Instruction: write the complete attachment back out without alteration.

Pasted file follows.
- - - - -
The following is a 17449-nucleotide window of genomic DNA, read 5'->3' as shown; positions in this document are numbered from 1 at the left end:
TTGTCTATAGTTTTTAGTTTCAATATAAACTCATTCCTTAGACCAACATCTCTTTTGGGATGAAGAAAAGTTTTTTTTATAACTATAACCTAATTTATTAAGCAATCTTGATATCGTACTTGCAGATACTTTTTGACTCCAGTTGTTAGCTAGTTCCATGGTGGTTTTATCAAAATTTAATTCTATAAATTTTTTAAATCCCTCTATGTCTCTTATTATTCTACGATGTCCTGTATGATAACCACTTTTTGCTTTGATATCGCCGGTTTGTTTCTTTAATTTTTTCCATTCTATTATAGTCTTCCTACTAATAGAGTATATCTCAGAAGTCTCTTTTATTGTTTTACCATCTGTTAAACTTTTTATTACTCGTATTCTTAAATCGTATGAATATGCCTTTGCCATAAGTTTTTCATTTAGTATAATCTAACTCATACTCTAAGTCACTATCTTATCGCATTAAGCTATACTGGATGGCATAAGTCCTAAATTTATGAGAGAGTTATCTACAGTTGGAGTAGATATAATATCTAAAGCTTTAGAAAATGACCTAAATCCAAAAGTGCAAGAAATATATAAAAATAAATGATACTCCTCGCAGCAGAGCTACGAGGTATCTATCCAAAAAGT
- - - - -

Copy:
The following is a 17449-nucleotide window of genomic DNA, read 5'->3' as shown; positions in this document are numbered from 1 at the left end:
TTGTCTATAGTTTTTAGTTTCAATATAAACTCATTCCTTAGACCAACATCTCTTTTGGGATGAAGAAAAGTTTTTTTTATAACTATAACCTAATTTATTAAGCAATCTTGATATCGTACTTGCAGATACTTTTTGACTCCAGTTGTTAGCTAGTTCCATGGTGGTTTTATCAAAATTTAATTCTATAAATTTTTTAAATCCCTCTATGTCTCTTATTATTCTACGATGTCCTGTATGATAACCACTTTTTGCTTTGATATCGCCGGTTTGTTTCTTTAATTTTTTCCATTCTATTATAGTCTTCCTACTAATAGAGTATATCTCAGAAGTCTCTTTTATTGTTTTACCATCTGTTAAACTTTTTATTACTCGTATTCTTAAATCGTATGAATATGCCTTTGCCATAAGTTTTTCATTTAGTATAATCTAACTCATACTCTAAGTCACTATCTTATCGCATTAAGCTATACTGGATGGCATAAGTCCTAAATTTATGAGAGAGTTATCTACAGTTGGAGTAGATATAATATCTAAAGCTTTAGAAAATGACCTAAATCCAAAAGTGCAAGAAATATATAAAAATAAATGATACTCCTCGCAGCAGAGCTACGAGGTATCTATCCAAAAAGT